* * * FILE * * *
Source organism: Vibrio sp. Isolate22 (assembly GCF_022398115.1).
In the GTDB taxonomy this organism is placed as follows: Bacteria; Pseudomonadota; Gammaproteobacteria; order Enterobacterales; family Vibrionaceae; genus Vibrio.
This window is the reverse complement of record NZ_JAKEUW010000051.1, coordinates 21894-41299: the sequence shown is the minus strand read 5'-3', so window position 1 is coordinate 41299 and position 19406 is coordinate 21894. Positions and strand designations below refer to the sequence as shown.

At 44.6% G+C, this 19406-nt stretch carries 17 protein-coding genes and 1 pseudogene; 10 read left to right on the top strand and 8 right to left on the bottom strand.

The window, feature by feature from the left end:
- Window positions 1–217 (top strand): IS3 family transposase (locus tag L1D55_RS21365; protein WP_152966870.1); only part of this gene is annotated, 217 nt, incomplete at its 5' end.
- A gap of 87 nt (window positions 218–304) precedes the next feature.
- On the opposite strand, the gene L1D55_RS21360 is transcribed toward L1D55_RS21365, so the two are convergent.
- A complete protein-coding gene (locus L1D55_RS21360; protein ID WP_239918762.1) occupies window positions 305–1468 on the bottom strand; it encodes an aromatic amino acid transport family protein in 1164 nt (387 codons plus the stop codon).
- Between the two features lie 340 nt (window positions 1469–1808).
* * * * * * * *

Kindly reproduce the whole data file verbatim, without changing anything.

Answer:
Source organism: Vibrio sp. Isolate22 (assembly GCF_022398115.1).
In the GTDB taxonomy this organism is placed as follows: Bacteria; Pseudomonadota; Gammaproteobacteria; order Enterobacterales; family Vibrionaceae; genus Vibrio.
This window is the reverse complement of record NZ_JAKEUW010000051.1, coordinates 21894-41299: the sequence shown is the minus strand read 5'-3', so window position 1 is coordinate 41299 and position 19406 is coordinate 21894. Positions and strand designations below refer to the sequence as shown.

At 44.6% G+C, this 19406-nt stretch carries 17 protein-coding genes and 1 pseudogene; 10 read left to right on the top strand and 8 right to left on the bottom strand.

The window, feature by feature from the left end:
- Window positions 1–217 (top strand): IS3 family transposase (locus tag L1D55_RS21365; protein WP_152966870.1); only part of this gene is annotated, 217 nt, incomplete at its 5' end.
- A gap of 87 nt (window positions 218–304) precedes the next feature.
- On the opposite strand, the gene L1D55_RS21360 is transcribed toward L1D55_RS21365, so the two are convergent.
- A complete protein-coding gene (locus L1D55_RS21360; protein ID WP_239918762.1) occupies window positions 305–1468 on the bottom strand; it encodes an aromatic amino acid transport family protein in 1164 nt (387 codons plus the stop codon).
- Between the two features lie 340 nt (window positions 1469–1808).